Niche is a soulful rock band hailing from the grassy fields of Savannah, Georgia, a rock band with a great understanding of how to mix in some generous blues and just a touch of folk. Their third album, “Heading East” is a study in layered construction and multi-faceted writing.
Different listeners are going to have different experiences with “Heading East,” which sounds pedantic to say but let us explain; the album channels many of the rock pillars from yesteryear and takes a bite from each one’s hallowed apple. The musical structures and lyrical rhythms are a reflection of many names we hold dear, like Pink Floyd, Cream, Simon and Garfunkel, Tom Petty and the Heartbreakers and a dozen others. So those at home may draw very conclusions about Niche depending on what their own musical experience is. What’s beyond debate is that “Heading East” is a songwriter’s album that is fully aware of its own strengths and capitalizes on doing a few things very well rather than overextending.
One of the major tricks that Niche uses is a harmonic layering of vocals, either through the echoed replication of a single vocalist or just plain having two people sing. As a rock audience, we’ve become so accustomed to the idea of twin guitar that it’s easy to forget that a six-string needn’t be the only kind of harmony that affects us. Just listen to “On Down the Line” and take in the three-part vocals for a minute. The song is stirring, not in the way that implores us to take action, but in the way that our ear is naturally tuned to enjoy multi-part harmony, which I suppose implores us to listen to more of that song.
Before I get too carried away speaking about music theory and physiology that’s way above my pay grade, let’s get back to the meat and potatoes of “Heading East.” It’s a six-cut record that feels just about right in length, despite the small number of tunes. Each song is a complete thought that takes between four and nine minutes, with none in particular feeling like they need to be longer or shorter, which in itself is an accomplishment.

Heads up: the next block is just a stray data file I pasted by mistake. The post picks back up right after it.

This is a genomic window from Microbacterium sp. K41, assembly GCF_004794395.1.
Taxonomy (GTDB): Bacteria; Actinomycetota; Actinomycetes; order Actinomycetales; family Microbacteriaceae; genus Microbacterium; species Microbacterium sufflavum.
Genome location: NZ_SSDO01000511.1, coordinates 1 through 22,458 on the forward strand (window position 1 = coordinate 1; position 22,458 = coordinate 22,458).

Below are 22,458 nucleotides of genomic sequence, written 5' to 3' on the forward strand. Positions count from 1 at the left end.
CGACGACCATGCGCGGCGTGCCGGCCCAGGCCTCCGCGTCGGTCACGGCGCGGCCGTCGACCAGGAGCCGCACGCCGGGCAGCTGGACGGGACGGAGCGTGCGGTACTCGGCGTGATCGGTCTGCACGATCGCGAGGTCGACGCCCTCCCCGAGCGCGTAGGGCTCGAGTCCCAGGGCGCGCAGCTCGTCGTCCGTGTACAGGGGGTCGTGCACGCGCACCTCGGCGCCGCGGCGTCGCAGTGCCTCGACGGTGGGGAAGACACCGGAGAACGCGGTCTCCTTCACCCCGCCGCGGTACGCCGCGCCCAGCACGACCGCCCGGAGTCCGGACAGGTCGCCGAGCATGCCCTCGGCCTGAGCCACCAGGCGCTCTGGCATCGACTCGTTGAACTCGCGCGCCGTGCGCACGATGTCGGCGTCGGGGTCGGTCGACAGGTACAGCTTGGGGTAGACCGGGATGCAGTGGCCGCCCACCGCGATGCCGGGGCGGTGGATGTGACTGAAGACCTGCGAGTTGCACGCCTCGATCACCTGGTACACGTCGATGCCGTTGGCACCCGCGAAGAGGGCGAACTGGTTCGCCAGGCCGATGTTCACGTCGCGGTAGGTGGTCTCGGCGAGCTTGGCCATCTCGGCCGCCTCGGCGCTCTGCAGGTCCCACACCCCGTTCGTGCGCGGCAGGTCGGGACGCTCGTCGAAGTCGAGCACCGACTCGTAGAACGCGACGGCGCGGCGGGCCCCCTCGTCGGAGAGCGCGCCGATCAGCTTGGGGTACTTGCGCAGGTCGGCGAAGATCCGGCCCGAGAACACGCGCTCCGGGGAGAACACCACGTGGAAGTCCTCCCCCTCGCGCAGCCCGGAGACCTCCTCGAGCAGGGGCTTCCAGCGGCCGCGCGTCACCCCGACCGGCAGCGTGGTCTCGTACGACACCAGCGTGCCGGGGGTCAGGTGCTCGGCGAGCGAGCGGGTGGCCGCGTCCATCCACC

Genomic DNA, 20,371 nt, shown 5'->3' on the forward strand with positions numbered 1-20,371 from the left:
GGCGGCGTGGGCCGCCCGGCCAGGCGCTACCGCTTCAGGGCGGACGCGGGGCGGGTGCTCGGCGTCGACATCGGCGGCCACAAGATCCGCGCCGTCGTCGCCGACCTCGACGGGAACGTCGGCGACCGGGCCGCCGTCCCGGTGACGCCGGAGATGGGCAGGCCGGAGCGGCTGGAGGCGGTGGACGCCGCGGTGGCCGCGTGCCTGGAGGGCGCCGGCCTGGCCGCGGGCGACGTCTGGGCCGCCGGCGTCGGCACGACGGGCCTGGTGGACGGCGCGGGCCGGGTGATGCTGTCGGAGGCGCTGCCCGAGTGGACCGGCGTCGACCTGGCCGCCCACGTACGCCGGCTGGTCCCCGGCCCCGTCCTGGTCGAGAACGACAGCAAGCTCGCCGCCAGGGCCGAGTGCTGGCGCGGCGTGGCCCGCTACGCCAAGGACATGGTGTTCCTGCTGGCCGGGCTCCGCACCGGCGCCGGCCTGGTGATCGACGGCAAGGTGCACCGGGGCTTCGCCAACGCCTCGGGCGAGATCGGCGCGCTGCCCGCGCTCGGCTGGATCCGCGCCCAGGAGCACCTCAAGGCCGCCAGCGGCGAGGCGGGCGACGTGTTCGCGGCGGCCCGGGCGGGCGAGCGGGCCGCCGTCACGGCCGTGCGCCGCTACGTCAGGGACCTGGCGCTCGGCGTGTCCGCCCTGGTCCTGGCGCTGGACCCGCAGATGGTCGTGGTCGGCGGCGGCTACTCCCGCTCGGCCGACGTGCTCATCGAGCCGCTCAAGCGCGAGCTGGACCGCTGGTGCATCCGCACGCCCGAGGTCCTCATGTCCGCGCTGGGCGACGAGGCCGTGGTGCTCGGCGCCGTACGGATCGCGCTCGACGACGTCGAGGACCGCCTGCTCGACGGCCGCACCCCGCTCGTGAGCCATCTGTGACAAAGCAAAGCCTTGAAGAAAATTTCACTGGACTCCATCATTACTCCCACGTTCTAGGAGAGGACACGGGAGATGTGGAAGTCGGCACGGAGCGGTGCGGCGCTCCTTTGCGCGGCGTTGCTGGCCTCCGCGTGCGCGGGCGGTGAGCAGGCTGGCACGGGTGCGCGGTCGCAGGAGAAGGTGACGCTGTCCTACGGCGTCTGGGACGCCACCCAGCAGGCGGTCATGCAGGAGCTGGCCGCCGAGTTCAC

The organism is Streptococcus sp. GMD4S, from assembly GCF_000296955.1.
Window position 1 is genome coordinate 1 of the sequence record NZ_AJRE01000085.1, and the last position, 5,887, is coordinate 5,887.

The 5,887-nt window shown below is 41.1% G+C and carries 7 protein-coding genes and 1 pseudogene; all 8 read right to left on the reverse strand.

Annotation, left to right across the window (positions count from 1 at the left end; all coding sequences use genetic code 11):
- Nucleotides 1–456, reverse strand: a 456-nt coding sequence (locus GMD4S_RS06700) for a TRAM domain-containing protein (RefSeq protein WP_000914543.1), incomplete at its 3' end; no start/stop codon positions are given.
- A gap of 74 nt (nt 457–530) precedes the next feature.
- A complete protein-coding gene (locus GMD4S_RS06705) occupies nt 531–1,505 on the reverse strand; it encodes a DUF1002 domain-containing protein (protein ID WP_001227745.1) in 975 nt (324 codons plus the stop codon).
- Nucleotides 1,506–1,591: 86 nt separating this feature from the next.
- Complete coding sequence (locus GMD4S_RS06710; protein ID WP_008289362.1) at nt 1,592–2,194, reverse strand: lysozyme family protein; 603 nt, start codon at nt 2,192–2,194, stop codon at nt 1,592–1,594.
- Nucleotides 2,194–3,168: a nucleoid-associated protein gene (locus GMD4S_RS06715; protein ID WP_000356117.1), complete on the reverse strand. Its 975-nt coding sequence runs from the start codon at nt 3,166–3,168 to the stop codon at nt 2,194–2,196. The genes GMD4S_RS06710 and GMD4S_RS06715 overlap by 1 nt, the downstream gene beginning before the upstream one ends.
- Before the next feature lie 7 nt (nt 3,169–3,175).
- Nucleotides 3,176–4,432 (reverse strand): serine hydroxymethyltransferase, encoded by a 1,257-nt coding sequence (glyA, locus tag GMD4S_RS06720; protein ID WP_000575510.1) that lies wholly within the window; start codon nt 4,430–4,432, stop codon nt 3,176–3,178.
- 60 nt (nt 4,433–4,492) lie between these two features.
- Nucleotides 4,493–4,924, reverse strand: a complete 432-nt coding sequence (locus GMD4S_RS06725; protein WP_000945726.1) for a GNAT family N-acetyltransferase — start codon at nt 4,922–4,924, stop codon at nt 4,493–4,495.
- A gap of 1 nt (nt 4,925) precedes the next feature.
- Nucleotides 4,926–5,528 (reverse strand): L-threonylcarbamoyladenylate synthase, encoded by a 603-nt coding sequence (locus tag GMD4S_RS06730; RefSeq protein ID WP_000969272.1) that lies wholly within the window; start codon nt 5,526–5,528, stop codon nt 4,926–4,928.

Anyone who has spent significant time on a college campus would agree that any jerk with an acoustic guitar can write songs meant to be heartfelt or meaningful, often with pretentious and/or disastrous results. So what makes Niche stand out is that these are emotional pieces composed with great care and, in the mangled words of Tommy Wiseau, meticulous planning. It would have been easy enough to cash in an easy ballad like “Sweet Dear Anne” with the usual template and call it a day, but the song instead is a multi-layered, articulate song of longing with organ, guitar and vocal all mixed to give different impressions through the different steps of the song.
The only thing that wish Niche had done for “Heading East” was show a little more urgency, a little more often. There’s nothing wrong with the compositions they have for what they are, but the pacing and up-tempo melody of “Tough and Mean” is so catchy and artistically powerful as a contrast to the rest of the record that it stands out above and beyond what surrounds it.
Same goes for the lengthy, energetic outro of “Days to Come.” It’s a classic rock staple to have that one long, wandering journey close out an album, but this one is notable for its suddenly rocking outro with a heavy dose of twin guitar and steadily beating percussion. Between these two examples, one wonders why Niche doesn’t employ this tool more often, as it is clearly a strength.
Nevertheless, the folksy colors of Niche’s “Heading East” and its peaceful attitude make for a relaxing and refreshing change of pace. It’s a winter release that drops just a few of the best parts of summer back into our laps for the duration of the record. If you need an album of well-heeled songwriting that brings some good rock to the table, “Heading East” is a good fit, and by the by, it won’t harsh your mellow.